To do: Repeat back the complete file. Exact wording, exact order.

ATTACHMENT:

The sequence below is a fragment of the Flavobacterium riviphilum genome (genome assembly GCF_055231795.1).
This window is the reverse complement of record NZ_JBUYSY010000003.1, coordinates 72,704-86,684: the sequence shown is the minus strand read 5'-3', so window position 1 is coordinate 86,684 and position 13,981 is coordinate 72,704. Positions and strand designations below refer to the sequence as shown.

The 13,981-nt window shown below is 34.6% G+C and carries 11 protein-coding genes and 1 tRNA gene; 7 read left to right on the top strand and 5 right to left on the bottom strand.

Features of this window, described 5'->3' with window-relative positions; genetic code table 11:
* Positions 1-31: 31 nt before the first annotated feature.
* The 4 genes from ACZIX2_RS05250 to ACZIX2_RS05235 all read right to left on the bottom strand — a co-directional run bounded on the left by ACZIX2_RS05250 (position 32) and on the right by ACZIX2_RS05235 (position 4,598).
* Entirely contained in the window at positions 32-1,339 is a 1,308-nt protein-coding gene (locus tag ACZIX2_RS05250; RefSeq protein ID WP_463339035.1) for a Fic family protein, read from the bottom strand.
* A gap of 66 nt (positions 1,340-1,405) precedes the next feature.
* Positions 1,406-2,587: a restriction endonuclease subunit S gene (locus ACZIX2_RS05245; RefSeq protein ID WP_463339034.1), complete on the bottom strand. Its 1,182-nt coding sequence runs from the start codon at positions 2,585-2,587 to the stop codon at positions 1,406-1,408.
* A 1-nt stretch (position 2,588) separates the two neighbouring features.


The sequence below is a fragment of the Flavobacterium riviphilum genome (genome assembly GCF_055231795.1).
This window is the reverse complement of record NZ_JBUYSY010000003.1, coordinates 72,704-86,684: the sequence shown is the minus strand read 5'-3', so window position 1 is coordinate 86,684 and position 13,981 is coordinate 72,704. Positions and strand designations below refer to the sequence as shown.

The 13,981-nt window shown below is 34.6% G+C and carries 11 protein-coding genes and 1 tRNA gene; 7 read left to right on the top strand and 5 right to left on the bottom strand.

Features of this window, described 5'->3' with window-relative positions; genetic code table 11:
* Positions 1-31: 31 nt before the first annotated feature.
* The 4 genes from ACZIX2_RS05250 to ACZIX2_RS05235 all read right to left on the bottom strand — a co-directional run bounded on the left by ACZIX2_RS05250 (position 32) and on the right by ACZIX2_RS05235 (position 4,598).
* Entirely contained in the window at positions 32-1,339 is a 1,308-nt protein-coding gene (locus tag ACZIX2_RS05250; RefSeq protein ID WP_463339035.1) for a Fic family protein, read from the bottom strand.
* A gap of 66 nt (positions 1,340-1,405) precedes the next feature.
* Positions 1,406-2,587: a restriction endonuclease subunit S gene (locus ACZIX2_RS05245; RefSeq protein ID WP_463339034.1), complete on the bottom strand. Its 1,182-nt coding sequence runs from the start codon at positions 2,585-2,587 to the stop codon at positions 1,406-1,408.
* A 1-nt stretch (position 2,588) separates the two neighbouring features.